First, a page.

Machine learning approaches for detecting parkinson’s disease from EEG analysis: a systematic review.
Abstract: Background: Diagnosis of Parkinson’s disease (PD) is mainly based on motor symptoms and can be supported by imaging techniques such as the single photon emission computed tomography (SPECT) or M-iodobenzyl-guanidine cardiac scintiscan (MIBG), which are expensive and not always available. In this review, we analyzed studies that used machine learning (ML) techniques to diagnose PD through resting state or motor activation electroencephalography (EEG) tests. Methods: The review process was performed following Preferred Reporting Items for Systematic Reviews and Meta-Analyses (PRISMA) guidelines. All publications previous to May 2020 were included, and their main characteristics and results were assessed and documented. Results: Nine studies were included. Seven used resting state EEG and two motor activation EEG. Subsymbolic models were used in 83.3% of studies. The accuracy for PD classification was 62–99.62%. There was no standard cleaning protocol for the EEG and a great heterogeneity in the characteristics that were extracted from the EEG. However, spectral characteristics predominated. Conclusions: Both the features introduced into the model and its architecture were essential for a good performance in predicting the classification. On the contrary, the cleaning protocol of the EEG, is highly heterogeneous among the different studies and did not influence the results. The use of ML techniques in EEG for neurodegenerative disorders classification is a recent and growing field.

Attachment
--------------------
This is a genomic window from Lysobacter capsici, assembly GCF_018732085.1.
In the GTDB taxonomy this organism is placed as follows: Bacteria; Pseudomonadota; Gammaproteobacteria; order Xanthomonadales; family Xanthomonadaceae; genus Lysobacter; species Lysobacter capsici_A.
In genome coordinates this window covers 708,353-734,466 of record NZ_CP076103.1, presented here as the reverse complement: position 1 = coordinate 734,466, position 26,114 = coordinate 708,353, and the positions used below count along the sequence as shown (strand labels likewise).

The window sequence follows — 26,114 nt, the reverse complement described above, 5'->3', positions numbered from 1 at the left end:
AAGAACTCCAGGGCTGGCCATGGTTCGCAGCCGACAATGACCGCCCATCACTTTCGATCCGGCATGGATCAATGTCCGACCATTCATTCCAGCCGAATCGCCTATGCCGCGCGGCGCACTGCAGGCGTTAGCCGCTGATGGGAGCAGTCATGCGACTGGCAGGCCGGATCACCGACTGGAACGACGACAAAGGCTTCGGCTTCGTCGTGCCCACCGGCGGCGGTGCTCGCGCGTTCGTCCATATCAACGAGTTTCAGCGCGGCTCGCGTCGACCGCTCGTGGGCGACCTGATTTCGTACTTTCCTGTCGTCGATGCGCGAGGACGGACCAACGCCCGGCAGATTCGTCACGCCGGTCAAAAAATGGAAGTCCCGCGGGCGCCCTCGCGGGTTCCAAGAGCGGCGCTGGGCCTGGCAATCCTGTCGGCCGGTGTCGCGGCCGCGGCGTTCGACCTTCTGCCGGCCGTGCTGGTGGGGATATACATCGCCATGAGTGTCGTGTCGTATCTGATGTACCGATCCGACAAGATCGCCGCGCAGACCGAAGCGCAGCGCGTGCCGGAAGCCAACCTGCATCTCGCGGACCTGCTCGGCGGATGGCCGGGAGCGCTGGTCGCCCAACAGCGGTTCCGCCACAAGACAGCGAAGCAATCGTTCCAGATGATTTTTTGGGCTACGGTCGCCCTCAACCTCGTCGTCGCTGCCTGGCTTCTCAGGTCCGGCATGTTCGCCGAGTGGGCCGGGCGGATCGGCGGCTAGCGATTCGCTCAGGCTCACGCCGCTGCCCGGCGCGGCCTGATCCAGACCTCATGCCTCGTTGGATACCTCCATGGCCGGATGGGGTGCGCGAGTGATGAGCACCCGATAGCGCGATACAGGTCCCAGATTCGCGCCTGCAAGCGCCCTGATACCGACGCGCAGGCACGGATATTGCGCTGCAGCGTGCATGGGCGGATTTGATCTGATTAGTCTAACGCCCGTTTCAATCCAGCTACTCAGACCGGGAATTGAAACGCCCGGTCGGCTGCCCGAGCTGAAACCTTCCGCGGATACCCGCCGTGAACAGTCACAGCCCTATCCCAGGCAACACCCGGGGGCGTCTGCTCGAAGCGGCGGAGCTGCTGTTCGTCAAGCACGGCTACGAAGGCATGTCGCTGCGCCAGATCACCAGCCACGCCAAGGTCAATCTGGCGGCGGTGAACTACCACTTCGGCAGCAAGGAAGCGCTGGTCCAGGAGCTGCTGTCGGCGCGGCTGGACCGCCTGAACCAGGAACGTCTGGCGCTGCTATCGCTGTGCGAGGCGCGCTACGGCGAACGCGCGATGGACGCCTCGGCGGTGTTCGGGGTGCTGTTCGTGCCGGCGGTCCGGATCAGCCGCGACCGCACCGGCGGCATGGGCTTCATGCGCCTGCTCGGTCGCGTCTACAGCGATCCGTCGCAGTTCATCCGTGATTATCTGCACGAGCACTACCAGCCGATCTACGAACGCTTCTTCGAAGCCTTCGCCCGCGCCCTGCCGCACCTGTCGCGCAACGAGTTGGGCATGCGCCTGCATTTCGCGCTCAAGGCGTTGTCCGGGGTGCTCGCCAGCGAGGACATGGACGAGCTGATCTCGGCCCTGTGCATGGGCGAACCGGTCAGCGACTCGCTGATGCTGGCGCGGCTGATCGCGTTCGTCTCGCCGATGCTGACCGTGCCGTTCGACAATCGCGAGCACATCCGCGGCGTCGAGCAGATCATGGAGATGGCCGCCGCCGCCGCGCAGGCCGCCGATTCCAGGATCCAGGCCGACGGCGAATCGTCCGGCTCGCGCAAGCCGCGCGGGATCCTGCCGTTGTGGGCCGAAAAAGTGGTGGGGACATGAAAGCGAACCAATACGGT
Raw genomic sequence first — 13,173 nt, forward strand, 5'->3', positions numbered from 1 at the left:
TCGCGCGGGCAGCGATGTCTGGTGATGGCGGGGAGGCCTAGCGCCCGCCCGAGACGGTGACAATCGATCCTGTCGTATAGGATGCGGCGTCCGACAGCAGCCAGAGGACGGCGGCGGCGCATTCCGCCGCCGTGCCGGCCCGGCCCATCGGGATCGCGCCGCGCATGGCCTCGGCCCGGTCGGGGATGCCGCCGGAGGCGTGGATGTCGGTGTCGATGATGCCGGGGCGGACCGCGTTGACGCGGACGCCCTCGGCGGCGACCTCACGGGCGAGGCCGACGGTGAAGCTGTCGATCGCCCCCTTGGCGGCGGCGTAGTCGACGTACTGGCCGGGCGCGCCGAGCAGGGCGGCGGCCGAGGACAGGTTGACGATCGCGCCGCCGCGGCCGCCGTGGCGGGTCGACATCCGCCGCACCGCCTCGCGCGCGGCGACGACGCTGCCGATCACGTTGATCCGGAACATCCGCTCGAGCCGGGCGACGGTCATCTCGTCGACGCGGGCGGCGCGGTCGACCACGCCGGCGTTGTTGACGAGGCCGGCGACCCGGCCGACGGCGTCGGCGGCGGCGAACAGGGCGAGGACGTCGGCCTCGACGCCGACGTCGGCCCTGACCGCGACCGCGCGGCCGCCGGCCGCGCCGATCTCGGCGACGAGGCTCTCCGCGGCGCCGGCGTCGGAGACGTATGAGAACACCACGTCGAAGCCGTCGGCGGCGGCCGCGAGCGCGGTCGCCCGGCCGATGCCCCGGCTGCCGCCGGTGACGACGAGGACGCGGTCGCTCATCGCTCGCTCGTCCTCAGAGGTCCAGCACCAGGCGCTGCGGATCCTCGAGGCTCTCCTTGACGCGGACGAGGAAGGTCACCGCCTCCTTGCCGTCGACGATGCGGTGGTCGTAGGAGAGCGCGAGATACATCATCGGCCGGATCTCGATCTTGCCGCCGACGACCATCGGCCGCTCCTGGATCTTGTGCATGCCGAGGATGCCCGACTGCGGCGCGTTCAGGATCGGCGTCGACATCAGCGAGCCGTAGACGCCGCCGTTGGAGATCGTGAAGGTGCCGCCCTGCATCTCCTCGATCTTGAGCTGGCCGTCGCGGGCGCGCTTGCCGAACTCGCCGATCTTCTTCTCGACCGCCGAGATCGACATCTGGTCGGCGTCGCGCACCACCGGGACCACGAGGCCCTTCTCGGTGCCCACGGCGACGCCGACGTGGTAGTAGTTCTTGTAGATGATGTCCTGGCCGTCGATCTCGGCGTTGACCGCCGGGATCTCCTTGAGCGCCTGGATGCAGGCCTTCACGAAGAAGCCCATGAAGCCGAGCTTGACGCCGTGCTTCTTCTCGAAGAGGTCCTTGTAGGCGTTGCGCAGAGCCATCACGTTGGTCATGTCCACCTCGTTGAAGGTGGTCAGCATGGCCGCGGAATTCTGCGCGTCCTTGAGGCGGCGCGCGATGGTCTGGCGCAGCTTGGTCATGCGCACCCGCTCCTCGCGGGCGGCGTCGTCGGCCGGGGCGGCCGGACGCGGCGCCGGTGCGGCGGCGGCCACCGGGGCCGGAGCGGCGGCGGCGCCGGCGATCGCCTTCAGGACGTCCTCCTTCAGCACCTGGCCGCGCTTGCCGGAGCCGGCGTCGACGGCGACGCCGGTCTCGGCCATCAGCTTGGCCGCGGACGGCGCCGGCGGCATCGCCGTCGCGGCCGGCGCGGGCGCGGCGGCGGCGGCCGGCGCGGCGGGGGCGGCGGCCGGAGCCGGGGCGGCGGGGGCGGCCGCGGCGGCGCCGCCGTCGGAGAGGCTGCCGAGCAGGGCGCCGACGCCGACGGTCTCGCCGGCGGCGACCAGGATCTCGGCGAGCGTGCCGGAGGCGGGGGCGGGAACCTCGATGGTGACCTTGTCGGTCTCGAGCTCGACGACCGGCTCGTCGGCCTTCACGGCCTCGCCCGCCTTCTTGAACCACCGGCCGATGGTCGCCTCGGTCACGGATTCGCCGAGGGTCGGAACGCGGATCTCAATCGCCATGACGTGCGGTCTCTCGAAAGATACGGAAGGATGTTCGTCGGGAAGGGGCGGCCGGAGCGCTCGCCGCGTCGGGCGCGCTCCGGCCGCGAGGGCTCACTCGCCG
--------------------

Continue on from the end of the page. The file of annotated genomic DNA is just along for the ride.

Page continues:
Universal identifier: http://hdl.handle.net/10641/2147
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